• Richard Brown

The wilds of the Waterberg

Updated: Aug 19, 2020


Two and a half hours from Joburg, in the beckoning bushveld of the Southern Limpopo, lies Mabula Game Lodge, an easy escape from the big-city bustle. The rhythms of the Waterberg are slower, and falling into the gentle beat of the bush is effortless, especially in this little lap of luxury with a G&T in hand.

I had visited Mabula many years before, and remember thinking at the time that the tired old facade, exhausted entertainment areas, jaded dining room and knackered sleeping quarters were in urgent need of an upgrade. It was a relic from the old Northern Transvaal that needed sprucing up in a big way. And spruced up it was.

After a long slog from Cape Town (we flew to Lanseria and drove 200 km to the lodge), we arrived to a welcome party of lazily grazing nyala, a family of warthogs picking insects off the lush front lawn, and a contingent of bright-eyed and friendly staff who furnished each of us with a reviving welcome drink in a calabash. After checking us in at the lavish new reception area, a posse of porters whisked us through a lovely sitting area across a newly-built deck and wonderful dining stoep and past an ancient fig tree to our thatch-roofed suites.

The suites, adorned with natural textures and earthy colours, are comfortable, and more than merit their four-star rating. Simple and unpretentious with touches of luxury, each suite has fluffy beds, its own lounge, and a patio from which to enjoy the antics of the vervets or the more docile dassies baking in the afternoon sun.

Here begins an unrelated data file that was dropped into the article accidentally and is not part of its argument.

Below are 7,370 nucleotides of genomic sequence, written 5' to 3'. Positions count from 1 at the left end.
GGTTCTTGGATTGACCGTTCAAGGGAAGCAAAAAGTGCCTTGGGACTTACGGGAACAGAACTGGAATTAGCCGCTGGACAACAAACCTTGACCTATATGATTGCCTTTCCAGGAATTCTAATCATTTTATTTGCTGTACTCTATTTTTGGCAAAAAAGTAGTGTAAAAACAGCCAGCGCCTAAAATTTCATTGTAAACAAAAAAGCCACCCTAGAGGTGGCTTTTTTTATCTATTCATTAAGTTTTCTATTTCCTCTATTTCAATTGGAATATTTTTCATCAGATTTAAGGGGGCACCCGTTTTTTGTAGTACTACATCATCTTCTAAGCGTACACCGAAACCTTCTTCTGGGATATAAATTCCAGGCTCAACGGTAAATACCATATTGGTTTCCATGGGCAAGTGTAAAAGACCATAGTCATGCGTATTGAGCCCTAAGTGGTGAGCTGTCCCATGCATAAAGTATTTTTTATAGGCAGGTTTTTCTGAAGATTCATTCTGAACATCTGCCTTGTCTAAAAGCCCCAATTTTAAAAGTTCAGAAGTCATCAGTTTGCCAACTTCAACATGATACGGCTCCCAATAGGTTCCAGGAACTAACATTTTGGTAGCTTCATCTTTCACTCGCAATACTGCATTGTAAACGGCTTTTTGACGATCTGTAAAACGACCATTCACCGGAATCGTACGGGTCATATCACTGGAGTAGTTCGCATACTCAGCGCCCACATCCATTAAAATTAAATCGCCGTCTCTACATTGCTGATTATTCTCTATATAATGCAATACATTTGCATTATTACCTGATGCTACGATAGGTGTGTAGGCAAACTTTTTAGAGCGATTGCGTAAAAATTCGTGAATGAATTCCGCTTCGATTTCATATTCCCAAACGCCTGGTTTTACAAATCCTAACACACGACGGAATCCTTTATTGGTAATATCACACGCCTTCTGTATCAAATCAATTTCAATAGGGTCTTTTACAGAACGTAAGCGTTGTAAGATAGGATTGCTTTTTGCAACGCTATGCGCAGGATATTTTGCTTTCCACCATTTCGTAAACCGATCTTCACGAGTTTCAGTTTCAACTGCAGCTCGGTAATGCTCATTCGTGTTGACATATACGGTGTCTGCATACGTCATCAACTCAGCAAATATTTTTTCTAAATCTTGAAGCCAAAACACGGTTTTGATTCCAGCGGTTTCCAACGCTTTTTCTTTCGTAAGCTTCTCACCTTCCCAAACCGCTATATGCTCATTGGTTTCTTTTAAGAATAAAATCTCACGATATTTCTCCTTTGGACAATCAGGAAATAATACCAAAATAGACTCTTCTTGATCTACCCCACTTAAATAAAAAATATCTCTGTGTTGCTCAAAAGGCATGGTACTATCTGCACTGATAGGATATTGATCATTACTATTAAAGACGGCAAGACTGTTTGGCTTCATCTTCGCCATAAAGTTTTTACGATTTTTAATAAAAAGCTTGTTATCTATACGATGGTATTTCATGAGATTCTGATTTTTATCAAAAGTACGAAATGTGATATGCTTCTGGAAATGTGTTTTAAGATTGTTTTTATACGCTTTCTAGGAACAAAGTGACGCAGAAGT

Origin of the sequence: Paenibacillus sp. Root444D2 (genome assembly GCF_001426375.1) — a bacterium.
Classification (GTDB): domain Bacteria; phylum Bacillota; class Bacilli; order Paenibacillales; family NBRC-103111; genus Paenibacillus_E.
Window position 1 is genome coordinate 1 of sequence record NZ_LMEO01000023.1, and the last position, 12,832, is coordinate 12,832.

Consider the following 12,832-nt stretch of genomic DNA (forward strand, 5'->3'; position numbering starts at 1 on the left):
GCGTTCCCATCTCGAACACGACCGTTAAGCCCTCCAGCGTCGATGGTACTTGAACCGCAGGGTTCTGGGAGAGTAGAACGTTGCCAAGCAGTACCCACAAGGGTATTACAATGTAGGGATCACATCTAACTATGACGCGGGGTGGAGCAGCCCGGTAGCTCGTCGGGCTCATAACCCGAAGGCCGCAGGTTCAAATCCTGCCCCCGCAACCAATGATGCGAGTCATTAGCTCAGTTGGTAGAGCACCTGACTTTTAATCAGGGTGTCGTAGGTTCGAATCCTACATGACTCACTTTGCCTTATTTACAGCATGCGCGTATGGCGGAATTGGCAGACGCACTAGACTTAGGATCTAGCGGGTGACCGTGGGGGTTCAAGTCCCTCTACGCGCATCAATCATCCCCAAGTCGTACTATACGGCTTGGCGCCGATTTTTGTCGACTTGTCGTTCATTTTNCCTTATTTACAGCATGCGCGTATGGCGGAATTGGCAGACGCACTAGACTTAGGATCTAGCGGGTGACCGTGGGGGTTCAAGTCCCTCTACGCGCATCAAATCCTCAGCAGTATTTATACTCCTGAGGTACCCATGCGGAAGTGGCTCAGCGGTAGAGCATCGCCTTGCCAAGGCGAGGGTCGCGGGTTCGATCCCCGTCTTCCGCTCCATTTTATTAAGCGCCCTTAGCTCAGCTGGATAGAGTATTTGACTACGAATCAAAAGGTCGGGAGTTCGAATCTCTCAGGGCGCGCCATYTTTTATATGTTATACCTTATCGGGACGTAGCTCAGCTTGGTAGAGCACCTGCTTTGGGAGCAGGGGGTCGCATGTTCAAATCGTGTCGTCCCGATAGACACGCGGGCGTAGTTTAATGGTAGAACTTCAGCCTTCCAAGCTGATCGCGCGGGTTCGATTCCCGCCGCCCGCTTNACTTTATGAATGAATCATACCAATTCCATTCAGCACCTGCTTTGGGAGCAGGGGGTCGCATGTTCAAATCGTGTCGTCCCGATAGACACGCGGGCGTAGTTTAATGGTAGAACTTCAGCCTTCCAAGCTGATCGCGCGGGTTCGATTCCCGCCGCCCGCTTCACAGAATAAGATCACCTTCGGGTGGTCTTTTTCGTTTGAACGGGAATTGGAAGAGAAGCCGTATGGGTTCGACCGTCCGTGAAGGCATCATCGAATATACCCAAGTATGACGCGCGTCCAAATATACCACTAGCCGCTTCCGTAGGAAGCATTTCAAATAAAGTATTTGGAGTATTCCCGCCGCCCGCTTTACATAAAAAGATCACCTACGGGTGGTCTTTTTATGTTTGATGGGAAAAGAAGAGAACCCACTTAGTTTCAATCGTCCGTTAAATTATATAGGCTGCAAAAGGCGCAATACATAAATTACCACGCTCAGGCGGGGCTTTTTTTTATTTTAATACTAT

After a large lunch (it’s buffet style so, inevitably, mine was large), we set off into the bush on the back of a game viewer with trusty ranger Louw behind the wheel. The reserve is 12 000 ha, which means it certainly isn’t small, but you’re also unlikely to drive for too long before spotting something. In our case, the first sighting – a few minutes after departing from the lodge – was a white rhino and her young calf. Unperturbed by the cruiser, the dusty duo grazed contentedly, mere metres from our flitting lenses. Not a bad start, and it would only get better.

I’m never a demanding passenger on a game viewer. I’m generally just happy to tag along, to breathe in the gamey and grassy aromas of the bush and – in this case – to admire the verdant and undulating vistas of the Waterberg. We passed scores of wildebeest and hartebeest, a kudu, more rhino and a tower of giraffes. At one point we stopped at a waterhole and laughed at the clumsy efforts of a young yellow-billed stork trying and failing to catch fish, only for it to look on in what seemed like dismay as a seasoned spoonbill swooped in and made it look easy, scooping up a fingerling within seconds. Perhaps the spoonbill had the superior cutlery…

Suddenly, Louw’s radio crackled with an excited message that those of us in the back of the truck strained to interpret, but Louw, smiling sneakily, gave nothing away – he just drove a bit faster. Twenty minutes later, we arrived at a scene that people pay a lot of money to witness first-hand, a spectacle that we’ve all seen on Nat Geo and Animal Planet a hundred times, but that few have been privy to in the frightening colours of real life.